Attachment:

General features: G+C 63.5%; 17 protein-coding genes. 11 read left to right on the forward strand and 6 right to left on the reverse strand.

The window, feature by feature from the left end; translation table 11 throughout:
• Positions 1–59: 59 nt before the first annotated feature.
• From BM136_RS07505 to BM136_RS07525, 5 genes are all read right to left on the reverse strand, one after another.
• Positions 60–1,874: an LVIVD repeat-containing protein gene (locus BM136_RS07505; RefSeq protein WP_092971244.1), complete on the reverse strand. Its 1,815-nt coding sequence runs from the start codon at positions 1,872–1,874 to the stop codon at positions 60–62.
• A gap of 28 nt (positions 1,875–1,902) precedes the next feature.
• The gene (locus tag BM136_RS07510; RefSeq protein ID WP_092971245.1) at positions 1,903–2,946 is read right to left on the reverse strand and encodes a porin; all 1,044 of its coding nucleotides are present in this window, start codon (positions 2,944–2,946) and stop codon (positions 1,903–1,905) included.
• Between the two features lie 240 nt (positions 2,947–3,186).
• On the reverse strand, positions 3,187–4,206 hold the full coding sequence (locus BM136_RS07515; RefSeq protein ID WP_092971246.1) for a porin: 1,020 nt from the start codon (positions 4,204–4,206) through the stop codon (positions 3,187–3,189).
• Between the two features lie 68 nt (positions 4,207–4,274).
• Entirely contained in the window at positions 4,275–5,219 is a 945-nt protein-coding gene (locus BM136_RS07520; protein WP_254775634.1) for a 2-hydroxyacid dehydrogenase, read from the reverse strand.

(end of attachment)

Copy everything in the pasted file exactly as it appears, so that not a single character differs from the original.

General features: G+C 63.5%; 17 protein-coding genes. 11 read left to right on the forward strand and 6 right to left on the reverse strand.

The window, feature by feature from the left end; translation table 11 throughout:
• Positions 1–59: 59 nt before the first annotated feature.
• From BM136_RS07505 to BM136_RS07525, 5 genes are all read right to left on the reverse strand, one after another.
• Positions 60–1,874: an LVIVD repeat-containing protein gene (locus BM136_RS07505; RefSeq protein WP_092971244.1), complete on the reverse strand. Its 1,815-nt coding sequence runs from the start codon at positions 1,872–1,874 to the stop codon at positions 60–62.
• A gap of 28 nt (positions 1,875–1,902) precedes the next feature.
• The gene (locus tag BM136_RS07510; RefSeq protein ID WP_092971245.1) at positions 1,903–2,946 is read right to left on the reverse strand and encodes a porin; all 1,044 of its coding nucleotides are present in this window, start codon (positions 2,944–2,946) and stop codon (positions 1,903–1,905) included.
• Between the two features lie 240 nt (positions 2,947–3,186).
• On the reverse strand, positions 3,187–4,206 hold the full coding sequence (locus BM136_RS07515; RefSeq protein ID WP_092971246.1) for a porin: 1,020 nt from the start codon (positions 4,204–4,206) through the stop codon (positions 3,187–3,189).
• Between the two features lie 68 nt (positions 4,207–4,274).
• Entirely contained in the window at positions 4,275–5,219 is a 945-nt protein-coding gene (locus BM136_RS07520; protein WP_254775634.1) for a 2-hydroxyacid dehydrogenase, read from the reverse strand.